Millions of historical criminal records from England and Wales are going online.
Half a million of the records from 1770 to 1934 have been published today by the genealogy website findmypast.co.uk in association with The National Archives .
They can now be accessed by anybody, anywhere in the world - although there will be a small fee to do so.
A further two million records will be going online by the end of the year.
Among the documents are court papers, verdicts, sentences and mugshots.
Many of the photographs show suspects holding their hands to their chests, in case they have an identifying feature like a missing finger.
Family historian Amy Sell told Sky News: "You may get their age or a description of what they looked like.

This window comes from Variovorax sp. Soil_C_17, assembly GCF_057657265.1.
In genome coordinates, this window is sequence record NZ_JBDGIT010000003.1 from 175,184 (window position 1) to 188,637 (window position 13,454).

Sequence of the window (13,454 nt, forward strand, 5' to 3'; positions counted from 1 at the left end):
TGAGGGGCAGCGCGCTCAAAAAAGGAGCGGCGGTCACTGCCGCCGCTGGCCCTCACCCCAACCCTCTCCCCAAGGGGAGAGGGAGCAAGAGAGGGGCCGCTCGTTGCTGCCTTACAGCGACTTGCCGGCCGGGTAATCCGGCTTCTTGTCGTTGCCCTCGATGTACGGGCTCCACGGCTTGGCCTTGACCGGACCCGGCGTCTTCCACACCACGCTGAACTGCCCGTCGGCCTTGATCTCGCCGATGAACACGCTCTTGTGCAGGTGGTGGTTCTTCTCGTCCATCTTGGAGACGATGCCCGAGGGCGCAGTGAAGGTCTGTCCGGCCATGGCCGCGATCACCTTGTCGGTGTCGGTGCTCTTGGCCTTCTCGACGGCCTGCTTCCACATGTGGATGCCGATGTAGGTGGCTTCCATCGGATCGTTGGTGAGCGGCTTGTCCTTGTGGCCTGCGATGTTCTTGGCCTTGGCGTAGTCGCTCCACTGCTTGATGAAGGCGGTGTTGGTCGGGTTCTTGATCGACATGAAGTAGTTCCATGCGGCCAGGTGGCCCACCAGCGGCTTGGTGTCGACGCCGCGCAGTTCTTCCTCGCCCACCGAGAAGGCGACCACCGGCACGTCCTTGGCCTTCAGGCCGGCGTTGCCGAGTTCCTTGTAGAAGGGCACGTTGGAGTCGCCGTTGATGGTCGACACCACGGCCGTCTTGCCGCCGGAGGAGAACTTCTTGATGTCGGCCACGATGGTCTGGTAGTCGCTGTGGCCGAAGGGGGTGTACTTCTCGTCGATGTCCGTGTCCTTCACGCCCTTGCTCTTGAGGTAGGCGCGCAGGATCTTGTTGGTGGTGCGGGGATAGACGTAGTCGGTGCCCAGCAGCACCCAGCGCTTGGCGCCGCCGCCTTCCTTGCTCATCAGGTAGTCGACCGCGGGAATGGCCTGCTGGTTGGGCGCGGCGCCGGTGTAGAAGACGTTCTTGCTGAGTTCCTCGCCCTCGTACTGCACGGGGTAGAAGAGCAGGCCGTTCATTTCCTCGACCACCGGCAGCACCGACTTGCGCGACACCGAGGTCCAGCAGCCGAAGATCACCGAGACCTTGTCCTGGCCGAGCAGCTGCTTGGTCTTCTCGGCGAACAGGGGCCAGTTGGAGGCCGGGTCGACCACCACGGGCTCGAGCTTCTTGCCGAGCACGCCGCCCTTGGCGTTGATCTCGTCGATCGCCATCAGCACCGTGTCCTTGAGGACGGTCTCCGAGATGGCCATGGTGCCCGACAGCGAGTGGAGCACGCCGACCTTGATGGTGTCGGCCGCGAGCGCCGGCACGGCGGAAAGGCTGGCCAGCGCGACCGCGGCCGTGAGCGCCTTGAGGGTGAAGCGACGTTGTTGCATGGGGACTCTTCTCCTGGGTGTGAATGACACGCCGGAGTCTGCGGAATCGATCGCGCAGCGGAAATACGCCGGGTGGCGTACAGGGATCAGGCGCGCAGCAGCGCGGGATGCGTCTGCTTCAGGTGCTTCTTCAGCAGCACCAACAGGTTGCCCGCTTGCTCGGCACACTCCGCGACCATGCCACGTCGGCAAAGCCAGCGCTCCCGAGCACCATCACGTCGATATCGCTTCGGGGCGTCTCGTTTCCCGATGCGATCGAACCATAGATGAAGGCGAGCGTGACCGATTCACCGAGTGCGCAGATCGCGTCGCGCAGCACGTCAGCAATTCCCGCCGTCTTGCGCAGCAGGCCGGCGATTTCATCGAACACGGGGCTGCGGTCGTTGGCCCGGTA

"You may even get a photograph as well, which is amazing. Coming face to face with your ancestor is quite rare.
"You will also know what they were convicted of, what the crime was, and also what the punishment was."
Two-and-a-half-million documents are being painstakingly scanned by staff at The National Archives in Kew.
Those interested in tracing their family history can search the files by entering names and keywords.
But the documents also provide a fascinating insight into the criminal justice system at the time, and wider social history.
Records specialist Paul Carter says we do not have much detail about ordinary people's lives in the 18th and 19th centuries.
"What people should be looking for - as well as the murderer or the thief - is the rural poacher, or the early trade unionist at a time when trade unions were illegal," he said.
"You'll get Chartists in here and people who were trying to reform the way society worked. So you are going to get an awful lot of very different people who come through the system, for different reasons."
You can also look up the criminal records for more well-known names like the political activist Emmeline Pankhurst and author Oscar Wilde.